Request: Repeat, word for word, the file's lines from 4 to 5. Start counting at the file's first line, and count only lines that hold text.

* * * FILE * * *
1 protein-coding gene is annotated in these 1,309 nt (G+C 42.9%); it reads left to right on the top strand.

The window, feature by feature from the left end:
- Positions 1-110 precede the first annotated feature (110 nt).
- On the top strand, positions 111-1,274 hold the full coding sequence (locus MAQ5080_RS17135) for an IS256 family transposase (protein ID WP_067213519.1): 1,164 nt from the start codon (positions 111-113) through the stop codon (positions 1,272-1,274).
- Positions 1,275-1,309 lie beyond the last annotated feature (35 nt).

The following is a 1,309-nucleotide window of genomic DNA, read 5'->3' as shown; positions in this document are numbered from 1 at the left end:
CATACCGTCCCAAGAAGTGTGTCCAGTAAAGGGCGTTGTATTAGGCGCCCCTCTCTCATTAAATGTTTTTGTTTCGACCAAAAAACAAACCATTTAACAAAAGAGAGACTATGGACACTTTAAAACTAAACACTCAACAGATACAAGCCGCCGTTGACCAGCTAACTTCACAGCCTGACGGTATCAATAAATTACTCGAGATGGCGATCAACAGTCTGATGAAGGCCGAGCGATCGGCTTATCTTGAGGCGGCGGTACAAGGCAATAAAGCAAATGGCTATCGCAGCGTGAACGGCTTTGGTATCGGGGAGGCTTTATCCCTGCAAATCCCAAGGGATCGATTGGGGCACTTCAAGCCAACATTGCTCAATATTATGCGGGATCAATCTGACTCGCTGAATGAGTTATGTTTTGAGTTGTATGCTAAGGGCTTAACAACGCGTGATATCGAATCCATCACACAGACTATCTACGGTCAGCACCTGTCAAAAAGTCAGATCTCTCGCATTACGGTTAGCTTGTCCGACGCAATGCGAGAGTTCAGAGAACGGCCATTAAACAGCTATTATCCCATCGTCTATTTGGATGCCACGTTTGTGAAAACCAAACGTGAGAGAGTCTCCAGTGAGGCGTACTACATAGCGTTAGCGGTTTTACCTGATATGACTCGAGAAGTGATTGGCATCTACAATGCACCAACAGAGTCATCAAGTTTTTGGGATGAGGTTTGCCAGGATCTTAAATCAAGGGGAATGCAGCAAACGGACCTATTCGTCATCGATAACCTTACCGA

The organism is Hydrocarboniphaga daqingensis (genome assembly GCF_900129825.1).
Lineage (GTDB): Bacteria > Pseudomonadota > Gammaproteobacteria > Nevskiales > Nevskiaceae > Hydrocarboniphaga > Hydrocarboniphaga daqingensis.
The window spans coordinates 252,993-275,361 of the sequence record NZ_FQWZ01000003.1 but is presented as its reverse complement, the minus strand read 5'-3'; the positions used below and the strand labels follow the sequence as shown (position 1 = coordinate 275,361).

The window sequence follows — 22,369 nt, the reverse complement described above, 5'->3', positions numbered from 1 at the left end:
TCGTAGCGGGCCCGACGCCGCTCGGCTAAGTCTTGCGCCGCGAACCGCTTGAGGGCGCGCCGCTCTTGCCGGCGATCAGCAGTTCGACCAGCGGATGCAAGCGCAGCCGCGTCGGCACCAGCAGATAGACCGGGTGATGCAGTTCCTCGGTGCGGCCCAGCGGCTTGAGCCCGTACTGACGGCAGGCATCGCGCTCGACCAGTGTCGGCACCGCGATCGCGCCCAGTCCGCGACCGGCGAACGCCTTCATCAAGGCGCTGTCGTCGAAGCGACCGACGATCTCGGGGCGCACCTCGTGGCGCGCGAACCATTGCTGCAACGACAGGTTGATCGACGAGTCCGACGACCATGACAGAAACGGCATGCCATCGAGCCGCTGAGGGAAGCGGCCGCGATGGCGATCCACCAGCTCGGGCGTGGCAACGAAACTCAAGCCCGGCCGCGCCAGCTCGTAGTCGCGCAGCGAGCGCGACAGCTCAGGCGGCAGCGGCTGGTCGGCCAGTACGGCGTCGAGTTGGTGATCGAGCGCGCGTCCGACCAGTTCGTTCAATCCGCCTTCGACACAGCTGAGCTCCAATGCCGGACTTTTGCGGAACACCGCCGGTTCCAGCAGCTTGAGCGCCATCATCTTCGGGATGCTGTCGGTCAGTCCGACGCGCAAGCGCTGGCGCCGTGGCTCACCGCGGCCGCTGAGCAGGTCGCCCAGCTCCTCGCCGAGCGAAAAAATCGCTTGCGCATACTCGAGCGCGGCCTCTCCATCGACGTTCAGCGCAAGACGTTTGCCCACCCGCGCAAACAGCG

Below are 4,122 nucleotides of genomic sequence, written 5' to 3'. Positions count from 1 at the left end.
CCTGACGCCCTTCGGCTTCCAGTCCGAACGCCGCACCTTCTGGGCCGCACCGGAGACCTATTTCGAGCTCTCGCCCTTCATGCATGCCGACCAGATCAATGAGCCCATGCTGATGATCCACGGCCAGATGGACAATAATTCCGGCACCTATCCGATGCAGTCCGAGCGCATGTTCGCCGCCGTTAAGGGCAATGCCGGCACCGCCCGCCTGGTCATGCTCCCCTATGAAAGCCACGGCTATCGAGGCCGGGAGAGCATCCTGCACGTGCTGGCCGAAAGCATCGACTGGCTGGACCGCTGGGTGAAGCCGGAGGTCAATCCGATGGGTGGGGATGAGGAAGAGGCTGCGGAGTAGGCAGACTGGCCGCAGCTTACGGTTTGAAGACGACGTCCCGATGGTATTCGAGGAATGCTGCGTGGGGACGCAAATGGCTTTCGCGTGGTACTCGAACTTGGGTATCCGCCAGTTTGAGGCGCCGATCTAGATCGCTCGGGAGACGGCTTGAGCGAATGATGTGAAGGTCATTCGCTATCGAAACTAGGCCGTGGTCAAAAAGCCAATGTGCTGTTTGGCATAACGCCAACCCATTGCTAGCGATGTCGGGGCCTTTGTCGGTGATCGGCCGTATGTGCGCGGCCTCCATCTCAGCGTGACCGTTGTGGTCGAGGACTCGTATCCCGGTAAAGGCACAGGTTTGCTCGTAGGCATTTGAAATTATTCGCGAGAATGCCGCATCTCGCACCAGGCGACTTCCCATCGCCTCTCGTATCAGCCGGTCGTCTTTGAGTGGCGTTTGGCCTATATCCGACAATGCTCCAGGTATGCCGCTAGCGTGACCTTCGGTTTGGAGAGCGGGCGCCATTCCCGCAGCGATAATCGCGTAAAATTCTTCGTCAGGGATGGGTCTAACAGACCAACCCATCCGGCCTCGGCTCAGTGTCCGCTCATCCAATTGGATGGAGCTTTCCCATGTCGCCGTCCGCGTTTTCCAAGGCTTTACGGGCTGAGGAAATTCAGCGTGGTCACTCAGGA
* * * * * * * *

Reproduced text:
- On the top strand, positions 111-1,274 hold the full coding sequence (locus MAQ5080_RS17135) for an IS256 family transposase (protein ID WP_067213519.1): 1,164 nt from the start codon (positions 111-113) through the stop codon (positions 1,272-1,274).
- Positions 1,275-1,309 lie beyond the last annotated feature (35 nt).